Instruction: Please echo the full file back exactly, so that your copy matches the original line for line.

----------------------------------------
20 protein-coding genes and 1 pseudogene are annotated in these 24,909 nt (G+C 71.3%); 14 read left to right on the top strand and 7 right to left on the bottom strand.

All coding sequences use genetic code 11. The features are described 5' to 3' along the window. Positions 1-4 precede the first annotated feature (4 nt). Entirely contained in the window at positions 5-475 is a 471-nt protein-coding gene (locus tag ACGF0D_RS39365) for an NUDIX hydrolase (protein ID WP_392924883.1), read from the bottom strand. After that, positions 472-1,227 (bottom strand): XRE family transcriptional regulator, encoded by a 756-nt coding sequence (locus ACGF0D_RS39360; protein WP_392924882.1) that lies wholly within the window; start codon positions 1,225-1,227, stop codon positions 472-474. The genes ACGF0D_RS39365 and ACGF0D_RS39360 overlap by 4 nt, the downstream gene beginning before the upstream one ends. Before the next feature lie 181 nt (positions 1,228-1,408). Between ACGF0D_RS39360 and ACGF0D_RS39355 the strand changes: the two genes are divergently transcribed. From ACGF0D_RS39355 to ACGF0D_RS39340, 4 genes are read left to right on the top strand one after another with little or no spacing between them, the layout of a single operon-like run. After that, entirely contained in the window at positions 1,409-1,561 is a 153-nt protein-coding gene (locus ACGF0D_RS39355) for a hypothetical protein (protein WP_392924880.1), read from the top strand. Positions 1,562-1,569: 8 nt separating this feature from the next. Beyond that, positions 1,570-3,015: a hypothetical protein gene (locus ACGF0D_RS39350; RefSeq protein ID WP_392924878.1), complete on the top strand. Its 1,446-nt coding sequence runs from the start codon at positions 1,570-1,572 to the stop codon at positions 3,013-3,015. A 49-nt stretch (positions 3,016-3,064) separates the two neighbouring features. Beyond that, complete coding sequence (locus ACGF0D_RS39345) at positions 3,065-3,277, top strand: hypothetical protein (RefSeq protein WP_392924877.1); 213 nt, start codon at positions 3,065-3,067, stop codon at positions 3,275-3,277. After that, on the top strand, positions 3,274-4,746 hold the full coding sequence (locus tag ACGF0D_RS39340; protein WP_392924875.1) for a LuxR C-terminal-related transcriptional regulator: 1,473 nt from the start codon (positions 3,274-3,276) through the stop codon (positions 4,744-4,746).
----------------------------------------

20 protein-coding genes and 1 pseudogene are annotated in these 24,909 nt (G+C 71.3%); 14 read left to right on the top strand and 7 right to left on the bottom strand.

All coding sequences use genetic code 11. The features are described 5' to 3' along the window. Positions 1-4 precede the first annotated feature (4 nt). Entirely contained in the window at positions 5-475 is a 471-nt protein-coding gene (locus tag ACGF0D_RS39365) for an NUDIX hydrolase (protein ID WP_392924883.1), read from the bottom strand. After that, positions 472-1,227 (bottom strand): XRE family transcriptional regulator, encoded by a 756-nt coding sequence (locus ACGF0D_RS39360; protein WP_392924882.1) that lies wholly within the window; start codon positions 1,225-1,227, stop codon positions 472-474. The genes ACGF0D_RS39365 and ACGF0D_RS39360 overlap by 4 nt, the downstream gene beginning before the upstream one ends. Before the next feature lie 181 nt (positions 1,228-1,408). Between ACGF0D_RS39360 and ACGF0D_RS39355 the strand changes: the two genes are divergently transcribed. From ACGF0D_RS39355 to ACGF0D_RS39340, 4 genes are read left to right on the top strand one after another with little or no spacing between them, the layout of a single operon-like run. After that, entirely contained in the window at positions 1,409-1,561 is a 153-nt protein-coding gene (locus ACGF0D_RS39355) for a hypothetical protein (protein WP_392924880.1), read from the top strand. Positions 1,562-1,569: 8 nt separating this feature from the next. Beyond that, positions 1,570-3,015: a hypothetical protein gene (locus ACGF0D_RS39350; RefSeq protein ID WP_392924878.1), complete on the top strand. Its 1,446-nt coding sequence runs from the start codon at positions 1,570-1,572 to the stop codon at positions 3,013-3,015. A 49-nt stretch (positions 3,016-3,064) separates the two neighbouring features. Beyond that, complete coding sequence (locus ACGF0D_RS39345) at positions 3,065-3,277, top strand: hypothetical protein (RefSeq protein WP_392924877.1); 213 nt, start codon at positions 3,065-3,067, stop codon at positions 3,275-3,277. After that, on the top strand, positions 3,274-4,746 hold the full coding sequence (locus tag ACGF0D_RS39340; protein WP_392924875.1) for a LuxR C-terminal-related transcriptional regulator: 1,473 nt from the start codon (positions 3,274-3,276) through the stop codon (positions 4,744-4,746).